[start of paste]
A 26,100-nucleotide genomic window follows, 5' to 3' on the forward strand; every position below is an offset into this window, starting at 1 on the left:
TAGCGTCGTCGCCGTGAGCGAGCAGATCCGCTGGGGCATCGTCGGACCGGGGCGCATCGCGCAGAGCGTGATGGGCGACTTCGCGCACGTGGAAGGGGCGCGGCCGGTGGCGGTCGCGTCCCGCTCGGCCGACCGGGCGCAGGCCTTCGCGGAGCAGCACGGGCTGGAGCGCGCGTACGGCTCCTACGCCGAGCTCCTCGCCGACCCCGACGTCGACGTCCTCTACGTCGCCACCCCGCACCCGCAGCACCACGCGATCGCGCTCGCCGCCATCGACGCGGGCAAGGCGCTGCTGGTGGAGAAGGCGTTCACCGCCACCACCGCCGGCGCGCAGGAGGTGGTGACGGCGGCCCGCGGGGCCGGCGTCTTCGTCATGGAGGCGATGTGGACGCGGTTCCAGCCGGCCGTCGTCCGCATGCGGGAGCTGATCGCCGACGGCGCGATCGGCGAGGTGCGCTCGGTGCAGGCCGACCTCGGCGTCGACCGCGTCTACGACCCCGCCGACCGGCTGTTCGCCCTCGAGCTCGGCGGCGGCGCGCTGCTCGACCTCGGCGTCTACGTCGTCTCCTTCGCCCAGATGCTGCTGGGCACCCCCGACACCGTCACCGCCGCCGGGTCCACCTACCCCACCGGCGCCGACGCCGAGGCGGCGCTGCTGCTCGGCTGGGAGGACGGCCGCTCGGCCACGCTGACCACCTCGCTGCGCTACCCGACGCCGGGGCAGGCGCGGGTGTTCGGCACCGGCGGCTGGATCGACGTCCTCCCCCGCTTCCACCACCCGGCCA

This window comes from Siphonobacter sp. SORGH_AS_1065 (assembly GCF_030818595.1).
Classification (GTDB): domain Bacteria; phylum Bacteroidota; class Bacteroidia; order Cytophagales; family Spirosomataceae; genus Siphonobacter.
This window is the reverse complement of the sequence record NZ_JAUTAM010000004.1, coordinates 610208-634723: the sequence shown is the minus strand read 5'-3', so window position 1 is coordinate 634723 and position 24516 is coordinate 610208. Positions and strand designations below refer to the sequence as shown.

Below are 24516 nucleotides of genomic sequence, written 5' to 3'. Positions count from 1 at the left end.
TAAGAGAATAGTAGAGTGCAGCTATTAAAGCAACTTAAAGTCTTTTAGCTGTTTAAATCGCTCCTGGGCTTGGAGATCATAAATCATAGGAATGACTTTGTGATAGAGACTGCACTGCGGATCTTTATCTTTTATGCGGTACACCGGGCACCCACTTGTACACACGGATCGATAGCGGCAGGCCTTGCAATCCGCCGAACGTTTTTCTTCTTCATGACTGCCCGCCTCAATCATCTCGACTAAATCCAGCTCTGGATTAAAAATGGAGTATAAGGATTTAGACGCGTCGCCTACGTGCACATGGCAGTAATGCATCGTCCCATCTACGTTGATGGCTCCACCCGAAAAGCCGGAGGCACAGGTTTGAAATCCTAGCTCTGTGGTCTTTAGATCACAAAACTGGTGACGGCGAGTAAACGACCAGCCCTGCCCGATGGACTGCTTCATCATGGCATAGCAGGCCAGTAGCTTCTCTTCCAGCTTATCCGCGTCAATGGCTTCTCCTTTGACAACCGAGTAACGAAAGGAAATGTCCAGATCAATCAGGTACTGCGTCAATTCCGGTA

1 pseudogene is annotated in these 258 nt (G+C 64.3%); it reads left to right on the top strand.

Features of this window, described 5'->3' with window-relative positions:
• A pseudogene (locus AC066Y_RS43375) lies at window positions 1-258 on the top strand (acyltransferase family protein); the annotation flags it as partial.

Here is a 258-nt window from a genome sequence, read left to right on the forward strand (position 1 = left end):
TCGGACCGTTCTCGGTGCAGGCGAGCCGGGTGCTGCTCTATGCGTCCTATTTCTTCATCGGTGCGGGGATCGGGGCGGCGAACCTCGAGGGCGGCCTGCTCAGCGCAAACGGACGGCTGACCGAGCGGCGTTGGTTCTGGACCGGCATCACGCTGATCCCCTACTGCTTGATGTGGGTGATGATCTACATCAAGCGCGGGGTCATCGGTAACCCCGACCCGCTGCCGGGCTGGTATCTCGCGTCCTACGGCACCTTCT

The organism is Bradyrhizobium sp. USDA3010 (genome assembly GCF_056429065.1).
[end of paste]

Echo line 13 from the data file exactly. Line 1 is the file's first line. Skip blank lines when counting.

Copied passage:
The organism is Bradyrhizobium sp. USDA3010 (genome assembly GCF_056429065.1).